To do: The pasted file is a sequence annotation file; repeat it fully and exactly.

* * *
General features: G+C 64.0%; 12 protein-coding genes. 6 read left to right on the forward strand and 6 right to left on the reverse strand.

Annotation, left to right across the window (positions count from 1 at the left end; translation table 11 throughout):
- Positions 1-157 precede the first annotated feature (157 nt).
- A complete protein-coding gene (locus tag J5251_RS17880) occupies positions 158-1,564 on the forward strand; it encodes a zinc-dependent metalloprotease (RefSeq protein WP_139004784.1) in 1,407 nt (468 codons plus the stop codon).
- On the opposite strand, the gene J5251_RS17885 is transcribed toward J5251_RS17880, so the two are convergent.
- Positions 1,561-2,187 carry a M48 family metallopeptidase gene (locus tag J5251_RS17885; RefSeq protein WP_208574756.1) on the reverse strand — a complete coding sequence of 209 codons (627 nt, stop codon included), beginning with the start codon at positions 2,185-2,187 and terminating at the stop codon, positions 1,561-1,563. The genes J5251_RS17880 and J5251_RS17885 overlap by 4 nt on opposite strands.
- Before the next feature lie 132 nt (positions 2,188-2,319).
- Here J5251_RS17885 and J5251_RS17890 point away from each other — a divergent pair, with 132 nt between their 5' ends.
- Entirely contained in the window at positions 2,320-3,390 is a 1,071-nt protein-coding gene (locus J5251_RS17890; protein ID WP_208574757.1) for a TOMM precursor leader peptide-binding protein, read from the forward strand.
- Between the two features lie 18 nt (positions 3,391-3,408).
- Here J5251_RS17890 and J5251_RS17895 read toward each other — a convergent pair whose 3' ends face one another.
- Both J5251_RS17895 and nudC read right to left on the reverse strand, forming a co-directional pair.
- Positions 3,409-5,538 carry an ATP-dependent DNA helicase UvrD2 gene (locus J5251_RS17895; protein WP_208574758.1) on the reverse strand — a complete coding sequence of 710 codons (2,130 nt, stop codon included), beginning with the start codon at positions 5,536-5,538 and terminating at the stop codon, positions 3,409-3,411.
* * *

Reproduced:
General features: G+C 64.0%; 12 protein-coding genes. 6 read left to right on the forward strand and 6 right to left on the reverse strand.

Annotation, left to right across the window (positions count from 1 at the left end; translation table 11 throughout):
- Positions 1-157 precede the first annotated feature (157 nt).
- A complete protein-coding gene (locus tag J5251_RS17880) occupies positions 158-1,564 on the forward strand; it encodes a zinc-dependent metalloprotease (RefSeq protein WP_139004784.1) in 1,407 nt (468 codons plus the stop codon).
- On the opposite strand, the gene J5251_RS17885 is transcribed toward J5251_RS17880, so the two are convergent.
- Positions 1,561-2,187 carry a M48 family metallopeptidase gene (locus tag J5251_RS17885; RefSeq protein WP_208574756.1) on the reverse strand — a complete coding sequence of 209 codons (627 nt, stop codon included), beginning with the start codon at positions 2,185-2,187 and terminating at the stop codon, positions 1,561-1,563. The genes J5251_RS17880 and J5251_RS17885 overlap by 4 nt on opposite strands.
- Before the next feature lie 132 nt (positions 2,188-2,319).
- Here J5251_RS17885 and J5251_RS17890 point away from each other — a divergent pair, with 132 nt between their 5' ends.
- Entirely contained in the window at positions 2,320-3,390 is a 1,071-nt protein-coding gene (locus J5251_RS17890; protein ID WP_208574757.1) for a TOMM precursor leader peptide-binding protein, read from the forward strand.
- Between the two features lie 18 nt (positions 3,391-3,408).
- Here J5251_RS17890 and J5251_RS17895 read toward each other — a convergent pair whose 3' ends face one another.
- Both J5251_RS17895 and nudC read right to left on the reverse strand, forming a co-directional pair.
- Positions 3,409-5,538 carry an ATP-dependent DNA helicase UvrD2 gene (locus J5251_RS17895; protein WP_208574758.1) on the reverse strand — a complete coding sequence of 710 codons (2,130 nt, stop codon included), beginning with the start codon at positions 5,536-5,538 and terminating at the stop codon, positions 3,409-3,411.